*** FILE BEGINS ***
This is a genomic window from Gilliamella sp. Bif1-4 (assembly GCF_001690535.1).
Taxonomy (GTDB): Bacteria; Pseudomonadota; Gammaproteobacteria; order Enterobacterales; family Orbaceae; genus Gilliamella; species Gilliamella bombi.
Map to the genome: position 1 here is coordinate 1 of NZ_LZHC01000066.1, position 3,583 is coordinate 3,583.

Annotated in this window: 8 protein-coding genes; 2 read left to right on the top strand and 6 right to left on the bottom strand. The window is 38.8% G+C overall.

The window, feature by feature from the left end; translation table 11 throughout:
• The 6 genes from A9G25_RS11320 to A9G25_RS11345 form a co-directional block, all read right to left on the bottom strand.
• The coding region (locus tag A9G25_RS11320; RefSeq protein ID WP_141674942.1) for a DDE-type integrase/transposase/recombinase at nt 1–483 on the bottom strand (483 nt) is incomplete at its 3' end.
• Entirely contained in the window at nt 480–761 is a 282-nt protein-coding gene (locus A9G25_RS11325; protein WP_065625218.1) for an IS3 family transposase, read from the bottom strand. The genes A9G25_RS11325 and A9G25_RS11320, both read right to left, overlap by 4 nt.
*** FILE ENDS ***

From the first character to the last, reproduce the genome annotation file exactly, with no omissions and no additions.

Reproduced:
This is a genomic window from Gilliamella sp. Bif1-4 (assembly GCF_001690535.1).
Taxonomy (GTDB): Bacteria; Pseudomonadota; Gammaproteobacteria; order Enterobacterales; family Orbaceae; genus Gilliamella; species Gilliamella bombi.
Map to the genome: position 1 here is coordinate 1 of NZ_LZHC01000066.1, position 3,583 is coordinate 3,583.

Annotated in this window: 8 protein-coding genes; 2 read left to right on the top strand and 6 right to left on the bottom strand. The window is 38.8% G+C overall.

The window, feature by feature from the left end; translation table 11 throughout:
• The 6 genes from A9G25_RS11320 to A9G25_RS11345 form a co-directional block, all read right to left on the bottom strand.
• The coding region (locus tag A9G25_RS11320; RefSeq protein ID WP_141674942.1) for a DDE-type integrase/transposase/recombinase at nt 1–483 on the bottom strand (483 nt) is incomplete at its 3' end.
• Entirely contained in the window at nt 480–761 is a 282-nt protein-coding gene (locus A9G25_RS11325; protein WP_065625218.1) for an IS3 family transposase, read from the bottom strand. The genes A9G25_RS11325 and A9G25_RS11320, both read right to left, overlap by 4 nt.